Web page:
Faith, Reason, and Advertising

For thousands of years, the tension between science and religion has created conflict in the world, so it’s only natural that this same conflict would pop up in the world of advertising. In this article, I’ll discuss how this conflict arose, the issues underlying it, and what can be done to restore harmony to advertising’s realm.

The “advertising is science” camp

The “science” camp is populated by people otherwise known as direct response marketers. Frugal, rational empiricists to the core, DR marketers won’t spend a penny before establishing that such an expenditure will result in a knowable, measurable, positive result.

The recent rise of search engine marketing has been celebrated by DR marketers, because SEM is so inherently complex. This complexity provides a nearly infinite number of variables for the DR marketer to experiment with in his quest to engineer a perfectly optimized ad campaign. As search engines and other targeted media claim bigger slices of the overall ad pie, the central teachings of DR marketers about efficiency, transparency and accountability have become more widely distributed, increasing the influence of this group.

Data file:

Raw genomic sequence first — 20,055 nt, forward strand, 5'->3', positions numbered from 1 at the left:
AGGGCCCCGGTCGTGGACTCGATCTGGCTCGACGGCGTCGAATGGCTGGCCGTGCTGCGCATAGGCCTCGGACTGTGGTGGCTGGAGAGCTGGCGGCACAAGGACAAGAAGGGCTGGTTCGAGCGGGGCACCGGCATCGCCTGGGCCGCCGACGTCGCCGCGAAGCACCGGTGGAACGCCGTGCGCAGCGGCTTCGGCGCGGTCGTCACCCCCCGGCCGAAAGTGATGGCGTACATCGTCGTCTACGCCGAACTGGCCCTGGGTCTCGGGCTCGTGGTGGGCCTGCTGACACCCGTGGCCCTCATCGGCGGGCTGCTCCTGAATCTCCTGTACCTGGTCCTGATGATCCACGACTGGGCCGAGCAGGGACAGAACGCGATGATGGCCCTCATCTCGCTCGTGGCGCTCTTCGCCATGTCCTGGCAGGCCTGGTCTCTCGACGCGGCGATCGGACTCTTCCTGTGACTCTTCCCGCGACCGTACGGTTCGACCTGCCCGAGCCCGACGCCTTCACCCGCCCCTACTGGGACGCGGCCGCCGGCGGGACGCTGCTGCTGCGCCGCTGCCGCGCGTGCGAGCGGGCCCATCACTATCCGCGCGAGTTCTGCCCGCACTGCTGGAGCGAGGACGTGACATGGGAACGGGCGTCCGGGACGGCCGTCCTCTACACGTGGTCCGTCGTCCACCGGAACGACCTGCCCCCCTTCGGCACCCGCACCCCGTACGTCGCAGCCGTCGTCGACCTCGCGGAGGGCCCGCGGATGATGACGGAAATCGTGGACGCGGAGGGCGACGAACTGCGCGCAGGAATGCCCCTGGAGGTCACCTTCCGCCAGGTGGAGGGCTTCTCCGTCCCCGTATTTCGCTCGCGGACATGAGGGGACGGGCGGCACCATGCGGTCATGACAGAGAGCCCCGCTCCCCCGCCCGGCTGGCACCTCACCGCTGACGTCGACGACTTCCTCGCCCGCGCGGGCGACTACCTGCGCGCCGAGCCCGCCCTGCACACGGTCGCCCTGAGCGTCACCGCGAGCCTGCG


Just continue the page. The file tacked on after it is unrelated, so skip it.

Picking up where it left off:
And yet DR marketers, who have always represented a significant part of the advertising world, are a group whose influence has been easy for the mainstream world of advertising to ignore. DR marketers are easy for Madison Avenue to marginalize because of their historical association with cheesy, low-rent forms of advertising created for fly-by-night merchants. But DR marketers also tend to marginalize themselves. Like the quiet scientists whose methods they emulate, a typical DR marketer would rather spend a Saturday night conducting multivariate landing page tests in his lab than cha-cha dancing with buxom TV celebrities on the stage at Radio City, which he’d consider to be “a complete waste of time and money.”

The “advertising is religion” camp